Industry Leaders

Women’s History Month: Celebrating Amy Perko

aperko spry women history month

Spry is thrilled to celebrate the many successful women in the sports industry. We are proud to work with many of these women and can’t wait to share their stories and successes with you.

We recently had the opportunity to speak with Amy Privette Perko, CEO of the Knight Commission on Intercollegiate Athletics. The Knight Commission is an independent group focused on leading reforms that strengthen the educational mission of college sports. This independent group consists of university presidents, trustees, faculty and former student-athletes who advocate for governance and policy changes in college athletics to ensure that athletics programs operate within the educational mission of their universities.

Below is a summary of our conversation.

A brief history of Amy’s life and career: 

  • Amy is a graduate of Wake Forest University where she is a member of the Wake Forest Sports Hall of Fame, honored for her success on the basketball court. Though she graduated with a BA in History, Amy always wanted to work in sports. After earning her master’s degree in Sports Management from the University of Richmond, she worked at the NCAA, University of Kansas, and for the NBA as Team President for one of its inaugural Development League (now G-League) teams. Amy recognized her passion for collegiate sports and in 2005, began working with the Knight Commission when it re-engage in its college sports reform efforts.
  • The Knight Commission’s purpose is to lead transformational change to prioritize college athletes’ education, health, safety, and success. Two major NCAA policy changes influenced by the Knight Commission during Amy’s tenure are factors in the record high graduation rates that Division I athletes achieve today:
    1. In 2001 and again in a 2010 report, the Knight Commission recommended that for any team to compete in a postseason championship, the team must be on track to graduate at least 50% of its players. The NCAA adopted the measure in 2011.
    2. The Commission also recommended that the NCAA revised its annual revenue distribution, which exceeds $600 million annually, to include academic incentives. The NCAA adopted this change in 2016 and began phasing in the academic incentives. By the end of the current March Madness contract (2032), the NCAA will have distributed $1 billion to schools based on the academic outcomes of college athletes.

What inspired you to want to pursue a career in intercollegiate athletics? 
When asked what inspired Amy to pursue a career in collegiate athletics, she quickly responded, “passion and a love of sport.” Amy strongly believes in the intangibles learned through sports, for example, the importance of diversity (within a team), recognizing everyone’s unique skills, and working as a collective group to achieve a shared goal. Through her own experience with sports, she learned that “small things done consistently over time will yield big results.”

If you could share one bit of advice with tomorrow’s future leaders, what would it be?
When asked to share advice with future leaders, Amy said that you should never stop learning, and it is critical to continually learn from others. That doesn’t just mean learning from people who have been in “the business” longer than you. College athletes, for example, have critical perspectives that must be valued. We can also learn from others in our everyday interactions. Amy also emphasized the value of listening reflecting on the quote –“seek first to understand, rather than to be understood.”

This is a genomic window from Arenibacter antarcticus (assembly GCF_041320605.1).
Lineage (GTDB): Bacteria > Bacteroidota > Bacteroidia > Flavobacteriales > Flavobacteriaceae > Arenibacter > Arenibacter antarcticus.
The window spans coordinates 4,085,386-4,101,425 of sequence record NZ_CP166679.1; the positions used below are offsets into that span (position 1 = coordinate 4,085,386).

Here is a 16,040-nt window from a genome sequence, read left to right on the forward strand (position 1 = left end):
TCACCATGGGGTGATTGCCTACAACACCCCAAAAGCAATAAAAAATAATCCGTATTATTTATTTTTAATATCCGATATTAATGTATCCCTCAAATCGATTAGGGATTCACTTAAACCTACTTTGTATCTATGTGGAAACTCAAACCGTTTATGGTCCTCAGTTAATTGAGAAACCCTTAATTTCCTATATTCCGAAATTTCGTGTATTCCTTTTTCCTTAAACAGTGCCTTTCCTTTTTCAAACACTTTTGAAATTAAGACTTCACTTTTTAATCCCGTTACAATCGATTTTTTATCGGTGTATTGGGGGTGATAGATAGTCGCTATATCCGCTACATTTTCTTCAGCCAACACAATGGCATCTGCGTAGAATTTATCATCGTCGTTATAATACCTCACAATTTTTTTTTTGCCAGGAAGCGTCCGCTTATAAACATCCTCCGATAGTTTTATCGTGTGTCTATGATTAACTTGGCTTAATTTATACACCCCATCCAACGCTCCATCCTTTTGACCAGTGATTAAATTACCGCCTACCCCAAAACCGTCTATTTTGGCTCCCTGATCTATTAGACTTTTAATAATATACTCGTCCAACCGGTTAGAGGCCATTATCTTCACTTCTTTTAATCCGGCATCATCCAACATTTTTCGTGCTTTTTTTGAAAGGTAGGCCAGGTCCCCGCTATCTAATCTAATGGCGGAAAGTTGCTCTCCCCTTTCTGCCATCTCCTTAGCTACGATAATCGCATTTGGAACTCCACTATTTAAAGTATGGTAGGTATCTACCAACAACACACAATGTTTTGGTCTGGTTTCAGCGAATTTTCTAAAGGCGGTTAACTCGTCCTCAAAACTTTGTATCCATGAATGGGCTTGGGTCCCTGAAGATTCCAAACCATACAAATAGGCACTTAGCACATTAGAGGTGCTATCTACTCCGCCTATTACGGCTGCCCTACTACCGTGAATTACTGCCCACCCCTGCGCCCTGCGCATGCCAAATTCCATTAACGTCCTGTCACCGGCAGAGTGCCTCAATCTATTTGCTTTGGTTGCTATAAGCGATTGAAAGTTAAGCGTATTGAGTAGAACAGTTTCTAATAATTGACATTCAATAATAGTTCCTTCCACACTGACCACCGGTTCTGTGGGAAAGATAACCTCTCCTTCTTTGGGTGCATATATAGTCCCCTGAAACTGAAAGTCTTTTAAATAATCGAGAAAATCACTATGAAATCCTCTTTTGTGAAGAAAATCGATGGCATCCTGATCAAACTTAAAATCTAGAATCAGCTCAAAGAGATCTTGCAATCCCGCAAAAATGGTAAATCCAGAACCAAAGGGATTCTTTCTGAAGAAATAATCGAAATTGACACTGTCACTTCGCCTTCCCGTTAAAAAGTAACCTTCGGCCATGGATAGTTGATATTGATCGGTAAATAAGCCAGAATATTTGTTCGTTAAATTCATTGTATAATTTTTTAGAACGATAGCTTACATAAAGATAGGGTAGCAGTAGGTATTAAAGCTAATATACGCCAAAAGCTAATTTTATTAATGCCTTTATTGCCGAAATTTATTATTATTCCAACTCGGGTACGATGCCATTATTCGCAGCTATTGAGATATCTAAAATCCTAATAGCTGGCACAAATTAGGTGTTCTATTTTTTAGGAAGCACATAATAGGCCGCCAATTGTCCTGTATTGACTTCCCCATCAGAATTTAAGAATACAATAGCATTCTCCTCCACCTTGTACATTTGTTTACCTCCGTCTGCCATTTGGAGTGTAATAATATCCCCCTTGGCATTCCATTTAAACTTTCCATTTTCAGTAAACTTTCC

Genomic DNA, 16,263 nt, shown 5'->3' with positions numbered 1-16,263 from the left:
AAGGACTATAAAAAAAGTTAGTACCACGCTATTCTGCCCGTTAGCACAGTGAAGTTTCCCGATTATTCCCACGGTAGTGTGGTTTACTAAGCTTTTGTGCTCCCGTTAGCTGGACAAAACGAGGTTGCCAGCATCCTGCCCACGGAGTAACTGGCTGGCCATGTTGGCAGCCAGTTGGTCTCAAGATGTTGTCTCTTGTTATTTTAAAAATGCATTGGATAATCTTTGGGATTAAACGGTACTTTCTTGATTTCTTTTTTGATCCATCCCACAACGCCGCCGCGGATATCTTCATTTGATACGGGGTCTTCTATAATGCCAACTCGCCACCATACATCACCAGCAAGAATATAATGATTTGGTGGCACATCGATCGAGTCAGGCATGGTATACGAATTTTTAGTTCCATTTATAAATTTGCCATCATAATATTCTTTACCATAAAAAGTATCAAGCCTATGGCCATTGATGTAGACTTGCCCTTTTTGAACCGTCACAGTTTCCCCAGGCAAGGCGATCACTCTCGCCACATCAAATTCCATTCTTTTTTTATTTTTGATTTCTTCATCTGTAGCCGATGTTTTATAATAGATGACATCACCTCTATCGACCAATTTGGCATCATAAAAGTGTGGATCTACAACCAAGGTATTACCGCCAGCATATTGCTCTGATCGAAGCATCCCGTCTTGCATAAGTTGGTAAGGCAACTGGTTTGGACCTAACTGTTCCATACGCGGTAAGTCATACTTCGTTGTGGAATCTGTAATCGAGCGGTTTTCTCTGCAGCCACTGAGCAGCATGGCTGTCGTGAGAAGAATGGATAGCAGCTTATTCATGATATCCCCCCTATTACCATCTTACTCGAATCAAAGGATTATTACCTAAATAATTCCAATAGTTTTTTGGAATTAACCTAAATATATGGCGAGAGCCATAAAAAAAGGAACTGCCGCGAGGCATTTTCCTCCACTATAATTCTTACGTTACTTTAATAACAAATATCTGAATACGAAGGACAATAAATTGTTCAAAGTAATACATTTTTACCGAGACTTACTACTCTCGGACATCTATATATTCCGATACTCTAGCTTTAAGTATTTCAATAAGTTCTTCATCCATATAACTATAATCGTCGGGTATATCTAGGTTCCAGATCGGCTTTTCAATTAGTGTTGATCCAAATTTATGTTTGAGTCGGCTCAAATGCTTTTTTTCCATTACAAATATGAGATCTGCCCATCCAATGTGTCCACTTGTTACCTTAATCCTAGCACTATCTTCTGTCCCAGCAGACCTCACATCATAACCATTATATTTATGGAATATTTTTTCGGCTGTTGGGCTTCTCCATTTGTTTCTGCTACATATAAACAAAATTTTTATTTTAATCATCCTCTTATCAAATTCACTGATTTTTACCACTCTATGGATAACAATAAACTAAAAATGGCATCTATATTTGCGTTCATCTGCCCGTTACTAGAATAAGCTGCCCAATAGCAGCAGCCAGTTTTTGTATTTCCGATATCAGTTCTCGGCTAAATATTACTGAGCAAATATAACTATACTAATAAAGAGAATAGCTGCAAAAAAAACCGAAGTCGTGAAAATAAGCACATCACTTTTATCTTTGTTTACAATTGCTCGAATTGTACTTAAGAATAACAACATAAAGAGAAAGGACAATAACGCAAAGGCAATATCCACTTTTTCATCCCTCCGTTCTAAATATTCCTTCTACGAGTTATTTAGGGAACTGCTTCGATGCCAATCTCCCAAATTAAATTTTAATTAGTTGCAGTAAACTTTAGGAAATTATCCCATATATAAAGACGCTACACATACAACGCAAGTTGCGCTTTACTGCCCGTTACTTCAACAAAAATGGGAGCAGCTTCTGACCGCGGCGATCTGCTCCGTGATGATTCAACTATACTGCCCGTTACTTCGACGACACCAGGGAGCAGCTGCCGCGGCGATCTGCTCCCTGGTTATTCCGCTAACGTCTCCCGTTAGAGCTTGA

When asked about her role models growing up? In sports, in business?

Amy mentioned several mentors who mentored her, trusted her and gave her important opportunities:

  • Bob Frederick, former AD at the University of Kansas, was an incredible leader and would end every meeting saying, “remember to treat everyone with respect.”
  • Bill Friday, founding co-chairman of the Knight Commission, was a giant in higher education who led the development of the UNC system. He was the ultimate example of a humble servant leader. He was so kind to everyone.

The best piece of advice you’ve ever received was?
“Respect the people around you!”

Finish the sentence, “The best part of my job is….”

  • …working with leaders from across the spectrum who all care deeply about the future of college sports and are trying to develop a future model that is as strong as it can be for college athletes.
  • … seeing the impact of our work in national policy changes that ultimately impact the experiences of millions of college athletes. For example, the current standard, in place since 2011, that requires APR scores that show at least half of a team’s players are on track to graduate, has been an influential factor in the record-high graduation rates that DI athletes experience today.
  • … working with others to create innovative solutions for the future. Over the past two years, the Knight Commission has been working on recommendations to transform the D1 Model. This includes research-based recommendations to change the DI structure, governance, and financial framework.

My favorite flavor of ice cream is:
Peanut Butter Cup Ice Cream

Read the next article in Spry’s Women’s History Month series: Celebrating Missy Conboy, Senior Deputy Athletic Director at the University of Notre Dame

Lyle Adams


Lyle was a member of the 2007 NCAA Men’s Soccer Championship team at Wake Forest. After embarking on a professional soccer career, Lyle transitioned to the tech industry, where he was one of the first 100 employees at Uber, designing platforms and tools for data consumers. Lyle also holds a Master’s in Sports Management from Columbia University.